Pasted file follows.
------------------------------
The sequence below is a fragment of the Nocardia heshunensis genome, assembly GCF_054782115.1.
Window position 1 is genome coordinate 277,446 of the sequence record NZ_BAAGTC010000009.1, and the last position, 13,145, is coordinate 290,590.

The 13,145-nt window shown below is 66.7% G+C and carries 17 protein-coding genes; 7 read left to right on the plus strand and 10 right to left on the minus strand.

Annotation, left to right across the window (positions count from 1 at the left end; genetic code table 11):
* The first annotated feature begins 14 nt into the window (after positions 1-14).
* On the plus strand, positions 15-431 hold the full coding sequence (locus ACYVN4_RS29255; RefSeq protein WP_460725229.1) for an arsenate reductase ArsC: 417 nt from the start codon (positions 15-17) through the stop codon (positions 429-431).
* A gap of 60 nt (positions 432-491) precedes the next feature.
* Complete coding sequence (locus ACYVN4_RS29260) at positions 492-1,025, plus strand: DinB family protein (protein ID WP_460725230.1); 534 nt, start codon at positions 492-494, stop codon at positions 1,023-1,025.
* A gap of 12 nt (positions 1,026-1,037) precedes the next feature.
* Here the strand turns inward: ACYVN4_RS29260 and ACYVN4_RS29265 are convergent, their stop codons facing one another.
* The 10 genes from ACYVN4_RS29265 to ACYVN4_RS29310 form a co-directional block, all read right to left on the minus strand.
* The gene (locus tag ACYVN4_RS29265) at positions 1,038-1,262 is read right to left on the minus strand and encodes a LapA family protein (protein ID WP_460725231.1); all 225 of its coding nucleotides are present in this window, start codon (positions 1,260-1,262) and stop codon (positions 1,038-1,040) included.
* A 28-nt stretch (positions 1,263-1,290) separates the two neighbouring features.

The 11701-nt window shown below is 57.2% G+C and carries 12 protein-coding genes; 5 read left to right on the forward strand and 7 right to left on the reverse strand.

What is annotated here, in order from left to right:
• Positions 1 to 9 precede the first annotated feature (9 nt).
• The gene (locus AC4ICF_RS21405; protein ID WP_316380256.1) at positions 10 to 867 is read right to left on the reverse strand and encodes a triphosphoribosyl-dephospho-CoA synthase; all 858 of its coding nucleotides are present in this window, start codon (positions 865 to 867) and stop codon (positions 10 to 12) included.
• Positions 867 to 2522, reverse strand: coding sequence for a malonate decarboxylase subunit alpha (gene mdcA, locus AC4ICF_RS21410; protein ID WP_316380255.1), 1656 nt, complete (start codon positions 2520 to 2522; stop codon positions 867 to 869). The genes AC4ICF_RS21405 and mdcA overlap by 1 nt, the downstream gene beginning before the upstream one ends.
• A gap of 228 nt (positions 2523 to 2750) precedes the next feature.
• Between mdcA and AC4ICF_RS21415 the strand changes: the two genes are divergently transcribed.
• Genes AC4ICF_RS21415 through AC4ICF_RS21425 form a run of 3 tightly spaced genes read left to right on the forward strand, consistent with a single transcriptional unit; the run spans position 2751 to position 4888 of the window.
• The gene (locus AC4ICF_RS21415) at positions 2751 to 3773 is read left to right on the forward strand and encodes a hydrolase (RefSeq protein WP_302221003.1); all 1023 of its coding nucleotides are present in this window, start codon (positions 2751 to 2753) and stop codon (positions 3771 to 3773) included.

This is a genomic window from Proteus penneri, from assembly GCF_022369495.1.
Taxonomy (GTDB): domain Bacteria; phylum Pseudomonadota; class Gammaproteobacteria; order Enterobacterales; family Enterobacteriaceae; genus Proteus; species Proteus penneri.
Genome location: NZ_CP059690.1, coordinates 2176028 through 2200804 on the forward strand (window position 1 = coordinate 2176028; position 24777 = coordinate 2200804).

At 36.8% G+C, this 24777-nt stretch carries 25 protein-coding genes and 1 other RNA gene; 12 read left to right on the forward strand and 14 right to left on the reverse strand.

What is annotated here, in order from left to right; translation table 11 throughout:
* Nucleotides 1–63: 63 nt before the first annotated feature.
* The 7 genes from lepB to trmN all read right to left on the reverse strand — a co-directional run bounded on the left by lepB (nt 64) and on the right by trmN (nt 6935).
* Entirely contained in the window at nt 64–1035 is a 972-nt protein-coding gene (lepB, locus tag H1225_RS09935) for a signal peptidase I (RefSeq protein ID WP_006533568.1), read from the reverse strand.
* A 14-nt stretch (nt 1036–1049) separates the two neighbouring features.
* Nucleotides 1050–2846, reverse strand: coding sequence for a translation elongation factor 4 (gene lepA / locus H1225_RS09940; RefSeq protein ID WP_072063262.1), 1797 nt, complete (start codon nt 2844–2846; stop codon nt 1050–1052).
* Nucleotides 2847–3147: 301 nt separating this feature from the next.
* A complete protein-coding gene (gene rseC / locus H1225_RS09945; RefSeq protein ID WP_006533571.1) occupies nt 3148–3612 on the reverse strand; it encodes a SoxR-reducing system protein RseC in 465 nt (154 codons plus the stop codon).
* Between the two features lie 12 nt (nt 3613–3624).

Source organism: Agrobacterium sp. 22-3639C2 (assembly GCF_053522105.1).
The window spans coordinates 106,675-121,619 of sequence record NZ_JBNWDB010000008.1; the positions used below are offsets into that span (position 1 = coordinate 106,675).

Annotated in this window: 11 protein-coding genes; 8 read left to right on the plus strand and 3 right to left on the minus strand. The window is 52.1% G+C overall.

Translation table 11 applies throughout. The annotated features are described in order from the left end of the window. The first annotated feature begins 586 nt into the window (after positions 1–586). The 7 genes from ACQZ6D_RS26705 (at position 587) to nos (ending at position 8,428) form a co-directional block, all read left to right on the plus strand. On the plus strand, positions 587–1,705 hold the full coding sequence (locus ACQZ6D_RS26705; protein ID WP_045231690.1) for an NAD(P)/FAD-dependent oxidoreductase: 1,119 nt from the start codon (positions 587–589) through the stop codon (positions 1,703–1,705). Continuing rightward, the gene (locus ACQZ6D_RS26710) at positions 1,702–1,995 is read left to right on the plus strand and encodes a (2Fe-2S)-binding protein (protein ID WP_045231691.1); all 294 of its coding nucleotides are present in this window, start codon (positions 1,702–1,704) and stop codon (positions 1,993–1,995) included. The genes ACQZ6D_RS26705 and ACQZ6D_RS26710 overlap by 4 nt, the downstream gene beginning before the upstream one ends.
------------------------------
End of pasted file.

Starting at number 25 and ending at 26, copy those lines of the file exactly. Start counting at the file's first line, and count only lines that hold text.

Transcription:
Genome location: NZ_CP059690.1, coordinates 2176028 through 2200804 on the forward strand (window position 1 = coordinate 2176028; position 24777 = coordinate 2200804).

At 36.8% G+C, this 24777-nt stretch carries 25 protein-coding genes and 1 other RNA gene; 12 read left to right on the forward strand and 14 right to left on the reverse strand.